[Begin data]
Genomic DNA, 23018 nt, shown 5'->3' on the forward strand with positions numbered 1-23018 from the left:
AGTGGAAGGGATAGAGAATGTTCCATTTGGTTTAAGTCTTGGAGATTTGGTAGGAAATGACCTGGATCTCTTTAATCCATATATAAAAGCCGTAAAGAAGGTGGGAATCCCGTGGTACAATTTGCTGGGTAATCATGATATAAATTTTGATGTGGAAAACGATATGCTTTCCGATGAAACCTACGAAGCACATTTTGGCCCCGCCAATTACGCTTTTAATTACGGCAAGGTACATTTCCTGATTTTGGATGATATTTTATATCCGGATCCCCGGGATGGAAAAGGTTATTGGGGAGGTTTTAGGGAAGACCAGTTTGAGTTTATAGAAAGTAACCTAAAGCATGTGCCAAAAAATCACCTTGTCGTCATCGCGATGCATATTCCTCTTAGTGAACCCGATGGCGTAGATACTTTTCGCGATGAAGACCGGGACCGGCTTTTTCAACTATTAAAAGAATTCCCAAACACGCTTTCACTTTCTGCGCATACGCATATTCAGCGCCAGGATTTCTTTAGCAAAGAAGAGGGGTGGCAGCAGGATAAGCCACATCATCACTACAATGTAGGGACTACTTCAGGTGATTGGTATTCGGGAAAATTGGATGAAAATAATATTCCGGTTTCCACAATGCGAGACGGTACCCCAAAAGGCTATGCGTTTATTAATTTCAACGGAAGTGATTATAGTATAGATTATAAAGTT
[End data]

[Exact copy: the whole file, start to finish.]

Genomic DNA, 23018 nt, shown 5'->3' on the forward strand with positions numbered 1-23018 from the left:
AGTGGAAGGGATAGAGAATGTTCCATTTGGTTTAAGTCTTGGAGATTTGGTAGGAAATGACCTGGATCTCTTTAATCCATATATAAAAGCCGTAAAGAAGGTGGGAATCCCGTGGTACAATTTGCTGGGTAATCATGATATAAATTTTGATGTGGAAAACGATATGCTTTCCGATGAAACCTACGAAGCACATTTTGGCCCCGCCAATTACGCTTTTAATTACGGCAAGGTACATTTCCTGATTTTGGATGATATTTTATATCCGGATCCCCGGGATGGAAAAGGTTATTGGGGAGGTTTTAGGGAAGACCAGTTTGAGTTTATAGAAAGTAACCTAAAGCATGTGCCAAAAAATCACCTTGTCGTCATCGCGATGCATATTCCTCTTAGTGAACCCGATGGCGTAGATACTTTTCGCGATGAAGACCGGGACCGGCTTTTTCAACTATTAAAAGAATTCCCAAACACGCTTTCACTTTCTGCGCATACGCATATTCAGCGCCAGGATTTCTTTAGCAAAGAAGAGGGGTGGCAGCAGGATAAGCCACATCATCACTACAATGTAGGGACTACTTCAGGTGATTGGTATTCGGGAAAATTGGATGAAAATAATATTCCGGTTTCCACAATGCGAGACGGTACCCCAAAAGGCTATGCGTTTATTAATTTCAACGGAAGTGATTATAGTATAGATTATAAAGTT